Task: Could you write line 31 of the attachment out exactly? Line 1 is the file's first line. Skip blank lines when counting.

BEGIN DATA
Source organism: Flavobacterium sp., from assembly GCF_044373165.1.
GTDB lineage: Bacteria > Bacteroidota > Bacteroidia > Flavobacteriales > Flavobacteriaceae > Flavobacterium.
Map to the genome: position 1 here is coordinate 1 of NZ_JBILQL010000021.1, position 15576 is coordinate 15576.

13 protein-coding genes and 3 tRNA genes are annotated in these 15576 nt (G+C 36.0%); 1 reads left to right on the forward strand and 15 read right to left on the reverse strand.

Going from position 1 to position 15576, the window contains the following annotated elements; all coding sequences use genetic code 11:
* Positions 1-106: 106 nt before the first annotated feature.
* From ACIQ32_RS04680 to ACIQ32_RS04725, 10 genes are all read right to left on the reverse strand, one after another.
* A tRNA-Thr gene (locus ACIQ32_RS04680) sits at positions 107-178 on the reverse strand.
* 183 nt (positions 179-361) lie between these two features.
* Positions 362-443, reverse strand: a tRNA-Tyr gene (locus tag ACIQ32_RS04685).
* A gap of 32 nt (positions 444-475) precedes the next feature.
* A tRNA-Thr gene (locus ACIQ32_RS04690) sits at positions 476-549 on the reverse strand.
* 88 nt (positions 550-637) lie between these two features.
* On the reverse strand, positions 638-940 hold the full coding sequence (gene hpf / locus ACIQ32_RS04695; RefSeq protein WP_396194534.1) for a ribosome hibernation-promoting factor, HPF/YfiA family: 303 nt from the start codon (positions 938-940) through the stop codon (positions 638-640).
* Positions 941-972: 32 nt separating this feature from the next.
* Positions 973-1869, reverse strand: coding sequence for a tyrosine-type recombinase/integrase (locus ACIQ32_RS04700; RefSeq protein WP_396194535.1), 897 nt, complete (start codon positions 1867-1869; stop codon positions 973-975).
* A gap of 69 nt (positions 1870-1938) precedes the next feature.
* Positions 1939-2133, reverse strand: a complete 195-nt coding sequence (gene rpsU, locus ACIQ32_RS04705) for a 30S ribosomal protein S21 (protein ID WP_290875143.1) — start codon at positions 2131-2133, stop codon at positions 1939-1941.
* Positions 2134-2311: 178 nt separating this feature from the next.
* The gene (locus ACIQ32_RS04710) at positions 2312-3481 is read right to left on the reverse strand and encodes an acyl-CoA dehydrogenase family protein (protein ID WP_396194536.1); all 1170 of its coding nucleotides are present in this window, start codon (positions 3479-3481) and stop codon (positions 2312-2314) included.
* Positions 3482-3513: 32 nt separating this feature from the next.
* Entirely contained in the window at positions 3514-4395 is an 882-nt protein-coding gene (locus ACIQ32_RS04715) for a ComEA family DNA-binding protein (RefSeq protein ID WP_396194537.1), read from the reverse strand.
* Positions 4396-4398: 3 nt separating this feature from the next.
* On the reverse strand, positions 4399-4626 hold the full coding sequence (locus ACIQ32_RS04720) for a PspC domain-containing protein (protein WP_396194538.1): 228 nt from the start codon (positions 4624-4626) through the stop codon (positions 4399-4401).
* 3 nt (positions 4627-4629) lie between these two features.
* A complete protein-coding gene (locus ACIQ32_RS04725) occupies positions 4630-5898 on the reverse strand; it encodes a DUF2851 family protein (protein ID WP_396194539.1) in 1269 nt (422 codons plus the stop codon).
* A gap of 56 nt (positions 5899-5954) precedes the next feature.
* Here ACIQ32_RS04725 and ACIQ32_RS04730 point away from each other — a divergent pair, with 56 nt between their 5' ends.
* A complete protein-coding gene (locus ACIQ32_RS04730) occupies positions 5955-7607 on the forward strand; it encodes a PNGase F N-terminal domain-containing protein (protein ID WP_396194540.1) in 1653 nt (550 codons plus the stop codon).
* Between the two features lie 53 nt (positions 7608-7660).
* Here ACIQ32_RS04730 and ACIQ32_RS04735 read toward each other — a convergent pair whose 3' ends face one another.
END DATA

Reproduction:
* Here ACIQ32_RS04730 and ACIQ32_RS04735 read toward each other — a convergent pair whose 3' ends face one another.